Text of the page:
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Readers urge care, caution when `slugging'
by Steve Eldridge, The  Fairfax Journal

11 June 2001

A number of you wrote in after our recent column on "slug lines." It certainly is a popular way to get to work. Not surprisingly, many of you said that it's a good thing that the government isn't officially involved (other than in setting aside lots for slugs to park).

 

While many think it's just about the neatest thing since the fax machine, a number also have some reservations about putting themselves into someone else's hands.

 

Molly of Montclair writes: "I stopped slugging almost four years ago because it seemed like the drivers were getting more and more reckless. One man in particular made the decision easy.

 

"A co-worker and I were picked up at a slug line near Potomac Mills mall by a man who looked and sounded fine. But he turned into a different person on the highway - speeding, cutting in front of other cars and swearing at the other drivers - all the time listening to one of those `soothing jazz' radio stations.

 

"It was so bad by the time we got onto Interstate 395 that we asked him to slow down. He did for a little while and then started going crazy again when somebody changed lanes in front of us.

 

"Fortunately, we got to work in one piece. But my co-worker and I agreed to start a real car pool.

 

"My only advice for your readers is to be careful because you never know who you're getting a ride with."

 

Ron of Woodbridge writes: "I really enjoy slugging, although I've only been doing it for two years. I've met some really nice people and heard some interesting stories. The only thing I would suggest is people do a better job of cleaning their cars before they pick up passengers.

 

"A couple of weeks ago I got into a car heading toward L'Enfant Plaza. The ride went all right until I got out and realized that I had been sitting on a broken ink pen and the back of my pants was covered in blue ink.

 

"Of course, I realized this too late to say something to the driver, but he's probably now wondering why the front seat of his Topaz is covered in ink."

Pedestrian safety

One of things we are very concerned about is pedestrian safety. This isn't an issue about which only environmental activists are concerned. It's an issue that affects all of us. After all, during some part of every day, we're all pedestrians.

 

Think about it: How far do you walk from your car to the office? How far from the train or bus? Do you walk to the deli for lunch or cross the street to get a $5 cup of coffee? Most of us do at least once or twice a day. And that's why we should pay attention to issues that affect pedestrians.

 

For the first time in many years, the Washington, D.C., government has put together a report of all the collisions involving pedestrians and bicyclists in the city. They studied the period from 1997 through 1999 and found some interesting things.

 

In an average year, there are 1,650 collisions involving pedestrians. This represents about 4 percent of all traffic collisions that occur in the city. As a result of those collisions, 16 pedestrians will die in an average year.

 

The thing that surprised me in the report was that the number of bicyclists involved in collisions wasn't higher. The report says there was an average of 260 collisions involving bike riders in a typical year, with an average of one death.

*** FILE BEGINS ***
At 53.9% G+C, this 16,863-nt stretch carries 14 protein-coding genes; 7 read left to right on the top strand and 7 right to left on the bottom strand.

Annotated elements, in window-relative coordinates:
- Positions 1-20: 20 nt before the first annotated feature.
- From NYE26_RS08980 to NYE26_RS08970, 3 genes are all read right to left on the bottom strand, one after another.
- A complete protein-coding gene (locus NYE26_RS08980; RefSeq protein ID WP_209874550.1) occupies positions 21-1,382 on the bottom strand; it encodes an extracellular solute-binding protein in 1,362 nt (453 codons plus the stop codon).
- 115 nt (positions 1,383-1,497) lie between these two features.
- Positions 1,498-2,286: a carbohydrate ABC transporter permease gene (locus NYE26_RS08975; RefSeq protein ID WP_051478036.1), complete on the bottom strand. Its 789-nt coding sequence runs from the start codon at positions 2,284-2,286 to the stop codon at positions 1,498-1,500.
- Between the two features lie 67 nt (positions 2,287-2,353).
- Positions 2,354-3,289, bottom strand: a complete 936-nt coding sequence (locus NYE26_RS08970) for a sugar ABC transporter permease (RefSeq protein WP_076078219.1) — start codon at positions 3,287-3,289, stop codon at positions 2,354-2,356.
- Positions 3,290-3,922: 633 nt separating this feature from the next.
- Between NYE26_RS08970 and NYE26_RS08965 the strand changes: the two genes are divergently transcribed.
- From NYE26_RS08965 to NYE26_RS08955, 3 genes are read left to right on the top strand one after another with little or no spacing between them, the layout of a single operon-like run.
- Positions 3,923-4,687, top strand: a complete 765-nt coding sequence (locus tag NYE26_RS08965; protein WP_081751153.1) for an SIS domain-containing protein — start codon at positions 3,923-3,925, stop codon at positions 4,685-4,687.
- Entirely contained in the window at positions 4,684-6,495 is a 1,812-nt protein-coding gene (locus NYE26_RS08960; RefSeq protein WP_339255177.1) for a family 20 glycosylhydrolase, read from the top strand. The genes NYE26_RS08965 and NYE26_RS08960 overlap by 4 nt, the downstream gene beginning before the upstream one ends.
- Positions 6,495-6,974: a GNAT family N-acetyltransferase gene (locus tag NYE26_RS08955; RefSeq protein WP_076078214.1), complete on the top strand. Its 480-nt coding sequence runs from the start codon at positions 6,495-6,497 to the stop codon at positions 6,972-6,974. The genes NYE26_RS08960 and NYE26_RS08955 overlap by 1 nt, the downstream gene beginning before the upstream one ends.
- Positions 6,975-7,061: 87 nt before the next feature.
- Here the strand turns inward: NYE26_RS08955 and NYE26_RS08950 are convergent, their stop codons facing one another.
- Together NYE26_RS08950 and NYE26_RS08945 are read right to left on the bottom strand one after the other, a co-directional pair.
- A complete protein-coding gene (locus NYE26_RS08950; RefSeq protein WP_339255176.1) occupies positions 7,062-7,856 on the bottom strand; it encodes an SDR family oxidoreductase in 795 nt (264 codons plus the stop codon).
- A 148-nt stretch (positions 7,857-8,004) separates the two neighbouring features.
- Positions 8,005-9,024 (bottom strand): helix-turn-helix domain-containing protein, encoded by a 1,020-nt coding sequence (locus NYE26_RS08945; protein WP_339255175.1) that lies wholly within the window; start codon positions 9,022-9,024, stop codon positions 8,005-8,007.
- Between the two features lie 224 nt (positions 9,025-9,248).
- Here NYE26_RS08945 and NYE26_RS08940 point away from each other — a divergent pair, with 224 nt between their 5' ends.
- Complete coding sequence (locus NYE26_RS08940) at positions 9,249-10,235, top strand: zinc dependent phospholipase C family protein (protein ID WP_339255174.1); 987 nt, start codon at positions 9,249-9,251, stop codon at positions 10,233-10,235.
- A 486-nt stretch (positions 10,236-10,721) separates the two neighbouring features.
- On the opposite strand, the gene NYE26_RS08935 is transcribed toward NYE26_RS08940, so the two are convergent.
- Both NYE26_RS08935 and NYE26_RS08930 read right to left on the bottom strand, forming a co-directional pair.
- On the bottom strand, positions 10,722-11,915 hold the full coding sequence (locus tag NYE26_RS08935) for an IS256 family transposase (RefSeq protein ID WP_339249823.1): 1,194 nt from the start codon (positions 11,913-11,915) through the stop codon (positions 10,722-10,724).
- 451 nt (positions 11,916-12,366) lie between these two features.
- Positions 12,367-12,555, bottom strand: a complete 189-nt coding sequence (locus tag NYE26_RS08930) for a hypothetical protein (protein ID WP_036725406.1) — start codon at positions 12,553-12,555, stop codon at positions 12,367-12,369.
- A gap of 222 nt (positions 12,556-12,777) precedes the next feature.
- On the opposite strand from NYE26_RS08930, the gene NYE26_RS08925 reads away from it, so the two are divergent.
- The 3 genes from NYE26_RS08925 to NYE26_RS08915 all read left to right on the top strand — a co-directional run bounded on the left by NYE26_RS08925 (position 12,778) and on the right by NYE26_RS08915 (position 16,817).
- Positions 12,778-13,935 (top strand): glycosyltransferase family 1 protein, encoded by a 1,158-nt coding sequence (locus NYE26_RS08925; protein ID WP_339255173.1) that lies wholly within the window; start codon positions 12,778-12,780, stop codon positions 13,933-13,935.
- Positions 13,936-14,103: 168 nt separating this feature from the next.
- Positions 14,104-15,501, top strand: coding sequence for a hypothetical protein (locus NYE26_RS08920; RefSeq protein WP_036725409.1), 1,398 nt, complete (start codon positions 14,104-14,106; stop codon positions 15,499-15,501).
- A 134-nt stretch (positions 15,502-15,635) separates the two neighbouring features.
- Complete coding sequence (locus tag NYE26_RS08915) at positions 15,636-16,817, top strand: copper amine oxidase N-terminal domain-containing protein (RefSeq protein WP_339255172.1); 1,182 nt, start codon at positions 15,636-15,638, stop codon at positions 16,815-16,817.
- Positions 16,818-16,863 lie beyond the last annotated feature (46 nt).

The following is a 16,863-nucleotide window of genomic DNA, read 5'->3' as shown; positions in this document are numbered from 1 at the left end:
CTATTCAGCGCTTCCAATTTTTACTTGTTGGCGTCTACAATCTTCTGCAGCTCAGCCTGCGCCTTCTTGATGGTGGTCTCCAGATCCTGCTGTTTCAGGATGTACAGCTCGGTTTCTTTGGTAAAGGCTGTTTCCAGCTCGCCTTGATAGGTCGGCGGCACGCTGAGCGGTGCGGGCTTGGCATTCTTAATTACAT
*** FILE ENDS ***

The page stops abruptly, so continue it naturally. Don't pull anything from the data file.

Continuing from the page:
Given the increasing number of bicycle couriers flying through the streets in the city, I thought those numbers would be higher.

 

The report says the intersection with the most collisions for bicycles is Connecticut and L streets Northwest (a lot of couriers here). The worst intersection for pedestrians is Benning Road and Minnesota Avenue Northeast.

 

Last year, I did a series of reports called "Mean Streets," in which I attempted to get a handle on what was being done to make our streets safer to walk. I talked to a number of people working to address the issue at the local and state level.

 

On the other side of the Potomac River, Montgomery County, Md., has put together a blue-ribbon panel to make recommendations to the county executive, who will then try to cobble the monies together to act on the recommendations. There is a real need because much of Montgomery County was built for cars and not for walking.

 

What they're finding in Montgomery County is that the cultural differences of an increasing Asian and Hispanic population are making the task more difficult. Many of these people come from towns and cities where you can walk to everything. That's not the case in most of the neighborhoods around Washington.

 

I also found that Arlington was far ahead of everyone else in taking an active role. They're using new technologies and some old, common-sense methods to make walking safer. Because many of their neighborhoods are older, they had to do a fair amount of retrofitting to make it work.

 

What do you think ought to be done to make our streets safer to walk? Have you had any bad, or good, experiences while walking in the region? Have you seen any ideas here or in other locations that work well? Let's share them with all of our readers.

 

Steve Eldridge is a veteran traffic reporter in Virginia, Maryland and Washington, D.C. For more Sprawl & Crawl, tune in daily to WTOP-FM 107.7, WTOP-AM 820 or 1500. Send questions or comments to Sprawl and Crawl, The Journal, 6408 Edsall Road, Alexandria, VA 22312; e-mail to steve@sprawlandcrawl.com; fax to (703) 846-8366.

 

 


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